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Entries in ross university (14)


My SAWorldVets Conservation Experience

Brian Tighe, Ross University

Experiences, Honorable Mention 


Often times when a person says you’ll have the opportunity to collaborate with a multimillion dollar industry, the opportunity to take care of animals that run into the tens of thousands of dollars per individual, a lot of feelings can come rushing towards you.  Excitement at the opportunity, disbelief in the trust placed upon you, anxiety over the possibility of a single mishap ruining your entire career, but the one emotion you would never expect is complacency.   Sable antelope, Hippotragus niger, is a species of antelope found in the savannahs of Africa.  Its rarity is dependent on the subspecies, spanning the spectrum from critically endangered to least concern, but that “least concern” label didn’t happen by itself. 

The farmers of South Africa have learned what valuable assets these animals can be, allowing offers from wealthy folks all over the world to spill in to purchase them for a variety of reasons, the most being hunting.  This gave great incentive to increase their numbers.  So when this student says he grew complacent seeing these creatures, he wasn’t bored or uninterested in them.  It was the sheer fact that on any given day as he drove threw the country, visiting farm after farm, these animals were everywhere.  Ever been to Pennsylvania and seen all the white-tailed deer?  Or how about sheep in New Zealand?  Or castles in Ireland?  It was kind of like that.  By the end of the trip we had seen so many Sable antelope we stopped taking pictures of them.  And you know what other emotion that made us realize on our journey back?  Pride in the efforts of conservationists, farmers, and veterinarians who were able to take an animal who used to have such low numbers and blow them up into a common sighting.

            I was one of fourteen students who went on an excursion to South Africa to follow a wildlife veterinarian as he worked to help farmers and maintain conservation of the animal species there.  The group was called SAWorldVets and was worth every penny.  Essentially we were following him on a day to day work schedule, awakening each morning before sunrise to whatever was scheduled, lunch, going out to calls, and then finally coming back in the evening to crash around the campfire.  Luckily for us, we just so happened to arrive two weeks before a giant auction that would involve many of the farmers in the area and, of course, they all wanted their animals in top shape.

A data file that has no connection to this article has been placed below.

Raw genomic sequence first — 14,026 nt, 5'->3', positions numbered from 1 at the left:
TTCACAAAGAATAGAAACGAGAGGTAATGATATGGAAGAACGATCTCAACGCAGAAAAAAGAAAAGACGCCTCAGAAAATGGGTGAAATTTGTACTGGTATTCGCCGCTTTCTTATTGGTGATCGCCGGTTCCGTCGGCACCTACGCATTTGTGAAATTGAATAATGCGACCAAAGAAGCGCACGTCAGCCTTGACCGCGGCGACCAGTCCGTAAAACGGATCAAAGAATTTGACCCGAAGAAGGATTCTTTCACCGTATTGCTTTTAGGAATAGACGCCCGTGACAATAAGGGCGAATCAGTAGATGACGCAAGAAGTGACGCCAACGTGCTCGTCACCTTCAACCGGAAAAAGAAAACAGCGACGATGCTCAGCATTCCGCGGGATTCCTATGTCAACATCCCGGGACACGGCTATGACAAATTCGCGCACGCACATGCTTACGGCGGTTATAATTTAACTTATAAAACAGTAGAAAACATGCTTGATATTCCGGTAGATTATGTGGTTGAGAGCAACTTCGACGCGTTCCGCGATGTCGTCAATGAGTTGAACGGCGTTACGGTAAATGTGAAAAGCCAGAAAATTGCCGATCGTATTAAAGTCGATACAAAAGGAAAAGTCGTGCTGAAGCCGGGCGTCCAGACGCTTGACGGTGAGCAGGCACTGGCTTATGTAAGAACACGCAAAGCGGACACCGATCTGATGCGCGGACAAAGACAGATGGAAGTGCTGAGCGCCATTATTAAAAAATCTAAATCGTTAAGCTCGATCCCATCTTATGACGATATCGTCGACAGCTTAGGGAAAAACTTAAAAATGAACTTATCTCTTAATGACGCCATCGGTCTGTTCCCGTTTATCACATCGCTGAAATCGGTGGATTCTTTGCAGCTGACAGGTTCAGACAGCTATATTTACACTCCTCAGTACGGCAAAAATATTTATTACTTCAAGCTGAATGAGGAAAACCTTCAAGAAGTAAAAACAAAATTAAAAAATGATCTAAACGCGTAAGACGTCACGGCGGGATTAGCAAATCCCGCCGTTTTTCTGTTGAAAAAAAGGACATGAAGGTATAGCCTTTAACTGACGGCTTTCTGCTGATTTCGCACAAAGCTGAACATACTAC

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My SAVMA Symposium Experience

Adam Silkworth, Ross University

Experiences, Entry


After spending the last 2 years on the Caribbean island of St. Kitts attending Ross University, the little snow that we received in Loveland, Colorado at the 2014 SAVMA Symposium was a welcome reminder of the world outside of the beaches and oceans that I had been currently living.

Traveling from such a long distance made the trip there in and of itself an adventure alone. We had to sprint through the Dallas airport, making our connection by mere seconds, due to our Miami connection being delayed. But not before we got Wendy’s in the Miami airport that we had all been talking about for days leading up to the trip.

We didn’t land in Denver until 11:10 p.m. the night before Symposium was to kick off and still had over an hour ride to the hotel. Let us not forget the time difference between the Caribbean and Colorado. By our body clocks, we didn’t land until 1:10 a.m. and arrive at the hotel until well after 2 a.m. Oh and did I mention that breakfast was at 6 a.m. No sleep ‘til Symposium!

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My SAVMA Symposium Experience

Lisa Corsale, Ross University

Experiences, Entry


If one has an opportunity to attend the SAVMA Conference next year, then it should be taken.  The trip not only helps you network in your field with different social activities but also there are wet labs, day trips, and lecturers.

You get to meet many specialists during the lecturers. For example, I was able to attend a large animal behavior talk given by Dr. Temple Grandin.  From her lecture, being able to read the behavior and interpret correctly how the animal feels, I am able to incorporate that same lesson into small animals. No matter what area of veterinary medicine you are interested in, there was a lecture for every topic imaginable.

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A review of Veterinary Research in Epigenetics

Rebecca Zaremba, Ross University

Cases/Abstracts, Honorable Mention